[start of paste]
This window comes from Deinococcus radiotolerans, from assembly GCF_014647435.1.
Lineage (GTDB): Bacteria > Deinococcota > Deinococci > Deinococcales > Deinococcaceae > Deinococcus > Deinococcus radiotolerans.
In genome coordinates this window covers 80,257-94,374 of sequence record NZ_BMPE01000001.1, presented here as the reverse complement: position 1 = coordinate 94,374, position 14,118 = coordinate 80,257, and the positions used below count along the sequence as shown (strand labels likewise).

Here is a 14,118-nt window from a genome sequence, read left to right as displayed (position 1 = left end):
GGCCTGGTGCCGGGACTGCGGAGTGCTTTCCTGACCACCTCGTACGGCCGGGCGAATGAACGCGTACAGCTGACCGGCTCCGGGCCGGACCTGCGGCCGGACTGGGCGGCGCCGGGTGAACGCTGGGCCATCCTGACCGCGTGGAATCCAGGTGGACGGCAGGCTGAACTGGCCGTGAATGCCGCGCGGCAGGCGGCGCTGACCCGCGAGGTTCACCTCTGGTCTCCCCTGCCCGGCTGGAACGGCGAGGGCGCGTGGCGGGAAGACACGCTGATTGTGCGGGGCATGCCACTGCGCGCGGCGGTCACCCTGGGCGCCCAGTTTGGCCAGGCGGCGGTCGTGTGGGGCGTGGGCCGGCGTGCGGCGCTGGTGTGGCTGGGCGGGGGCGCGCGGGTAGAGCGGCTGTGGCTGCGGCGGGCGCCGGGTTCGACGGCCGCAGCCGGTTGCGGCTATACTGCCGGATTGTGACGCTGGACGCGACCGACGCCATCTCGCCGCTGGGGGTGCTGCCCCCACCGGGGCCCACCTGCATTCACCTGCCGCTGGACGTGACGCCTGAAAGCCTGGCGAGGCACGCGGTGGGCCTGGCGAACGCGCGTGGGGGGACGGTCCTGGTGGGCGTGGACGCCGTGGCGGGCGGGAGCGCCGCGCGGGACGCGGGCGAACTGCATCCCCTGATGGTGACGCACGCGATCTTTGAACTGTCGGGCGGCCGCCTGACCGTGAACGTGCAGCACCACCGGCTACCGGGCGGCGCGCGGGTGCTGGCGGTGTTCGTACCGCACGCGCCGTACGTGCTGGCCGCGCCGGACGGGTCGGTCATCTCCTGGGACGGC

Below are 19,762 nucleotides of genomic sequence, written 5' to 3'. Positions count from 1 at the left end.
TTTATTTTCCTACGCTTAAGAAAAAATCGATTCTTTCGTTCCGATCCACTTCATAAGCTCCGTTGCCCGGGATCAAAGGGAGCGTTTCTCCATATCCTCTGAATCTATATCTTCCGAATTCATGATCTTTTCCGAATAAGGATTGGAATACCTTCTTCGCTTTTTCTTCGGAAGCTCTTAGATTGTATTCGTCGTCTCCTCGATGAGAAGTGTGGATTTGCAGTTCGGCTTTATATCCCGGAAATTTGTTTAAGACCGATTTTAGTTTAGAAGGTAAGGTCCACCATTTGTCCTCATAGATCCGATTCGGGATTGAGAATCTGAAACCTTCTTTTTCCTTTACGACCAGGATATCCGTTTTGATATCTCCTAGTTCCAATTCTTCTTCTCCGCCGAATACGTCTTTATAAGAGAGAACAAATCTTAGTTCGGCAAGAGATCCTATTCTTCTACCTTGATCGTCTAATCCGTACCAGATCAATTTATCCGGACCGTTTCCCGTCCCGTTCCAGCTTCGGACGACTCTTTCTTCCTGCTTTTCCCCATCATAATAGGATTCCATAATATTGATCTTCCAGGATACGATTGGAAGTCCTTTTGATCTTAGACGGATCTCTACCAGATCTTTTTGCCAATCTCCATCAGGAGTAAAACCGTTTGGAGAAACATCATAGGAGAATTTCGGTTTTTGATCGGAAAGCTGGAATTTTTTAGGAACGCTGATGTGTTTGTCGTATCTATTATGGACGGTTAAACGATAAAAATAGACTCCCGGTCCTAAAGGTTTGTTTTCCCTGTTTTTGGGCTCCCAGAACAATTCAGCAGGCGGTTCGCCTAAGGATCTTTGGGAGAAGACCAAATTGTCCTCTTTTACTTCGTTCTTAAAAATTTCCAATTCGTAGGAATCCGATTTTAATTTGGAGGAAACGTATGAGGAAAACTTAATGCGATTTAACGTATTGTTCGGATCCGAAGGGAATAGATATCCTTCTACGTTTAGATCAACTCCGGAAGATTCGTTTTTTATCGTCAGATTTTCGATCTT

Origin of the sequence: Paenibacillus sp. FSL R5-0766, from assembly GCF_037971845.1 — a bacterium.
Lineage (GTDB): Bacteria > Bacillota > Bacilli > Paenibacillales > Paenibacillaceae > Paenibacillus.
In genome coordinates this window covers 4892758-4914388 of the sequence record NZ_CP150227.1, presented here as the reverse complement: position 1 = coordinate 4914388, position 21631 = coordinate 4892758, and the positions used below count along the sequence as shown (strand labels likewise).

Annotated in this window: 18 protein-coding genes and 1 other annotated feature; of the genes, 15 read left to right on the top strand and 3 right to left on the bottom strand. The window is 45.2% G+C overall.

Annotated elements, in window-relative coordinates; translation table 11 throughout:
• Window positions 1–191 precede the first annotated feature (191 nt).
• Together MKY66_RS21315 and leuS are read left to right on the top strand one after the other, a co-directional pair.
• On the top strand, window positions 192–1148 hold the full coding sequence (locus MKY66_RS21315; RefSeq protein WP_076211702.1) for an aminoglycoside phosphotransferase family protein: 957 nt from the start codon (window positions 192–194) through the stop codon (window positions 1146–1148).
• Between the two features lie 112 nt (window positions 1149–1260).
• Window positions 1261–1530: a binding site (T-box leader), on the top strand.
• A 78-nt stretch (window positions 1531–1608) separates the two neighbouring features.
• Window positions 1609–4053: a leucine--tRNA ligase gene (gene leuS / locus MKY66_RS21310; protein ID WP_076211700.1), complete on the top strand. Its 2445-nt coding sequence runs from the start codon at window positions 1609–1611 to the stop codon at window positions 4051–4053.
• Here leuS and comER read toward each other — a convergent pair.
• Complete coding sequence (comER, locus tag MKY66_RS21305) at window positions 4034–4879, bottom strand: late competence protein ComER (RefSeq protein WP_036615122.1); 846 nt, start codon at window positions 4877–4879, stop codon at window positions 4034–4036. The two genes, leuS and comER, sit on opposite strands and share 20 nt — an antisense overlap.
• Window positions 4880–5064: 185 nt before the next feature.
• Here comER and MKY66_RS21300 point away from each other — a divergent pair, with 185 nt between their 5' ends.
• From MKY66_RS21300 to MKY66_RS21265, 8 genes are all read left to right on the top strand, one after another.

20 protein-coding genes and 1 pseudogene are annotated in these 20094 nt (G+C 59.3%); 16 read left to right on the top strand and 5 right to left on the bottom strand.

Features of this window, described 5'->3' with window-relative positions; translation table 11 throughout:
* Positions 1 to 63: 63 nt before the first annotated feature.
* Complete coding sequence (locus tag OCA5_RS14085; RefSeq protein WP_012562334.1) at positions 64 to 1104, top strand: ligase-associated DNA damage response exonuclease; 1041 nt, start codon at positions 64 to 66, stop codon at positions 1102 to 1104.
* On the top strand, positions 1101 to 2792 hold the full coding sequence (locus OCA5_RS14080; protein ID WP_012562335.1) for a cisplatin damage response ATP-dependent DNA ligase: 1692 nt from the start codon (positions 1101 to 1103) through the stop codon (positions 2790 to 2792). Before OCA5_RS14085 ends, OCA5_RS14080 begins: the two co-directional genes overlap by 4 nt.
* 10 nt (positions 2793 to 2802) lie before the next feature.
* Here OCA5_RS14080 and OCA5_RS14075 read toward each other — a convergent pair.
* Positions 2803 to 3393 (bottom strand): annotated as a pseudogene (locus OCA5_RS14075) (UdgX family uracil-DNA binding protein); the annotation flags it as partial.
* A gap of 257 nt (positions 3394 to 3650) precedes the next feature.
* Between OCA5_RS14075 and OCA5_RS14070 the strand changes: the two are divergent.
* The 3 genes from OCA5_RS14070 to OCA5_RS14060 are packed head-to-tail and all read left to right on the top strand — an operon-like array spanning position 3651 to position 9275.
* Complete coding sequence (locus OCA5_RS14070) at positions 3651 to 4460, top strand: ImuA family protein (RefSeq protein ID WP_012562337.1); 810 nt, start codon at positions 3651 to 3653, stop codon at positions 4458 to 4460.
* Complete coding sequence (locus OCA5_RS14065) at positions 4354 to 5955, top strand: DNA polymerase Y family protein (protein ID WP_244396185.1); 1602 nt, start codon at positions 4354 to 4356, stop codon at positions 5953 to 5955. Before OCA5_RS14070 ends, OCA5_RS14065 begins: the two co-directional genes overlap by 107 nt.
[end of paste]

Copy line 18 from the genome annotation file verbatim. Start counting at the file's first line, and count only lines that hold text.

• A 78-nt stretch (window positions 1531–1608) separates the two neighbouring features.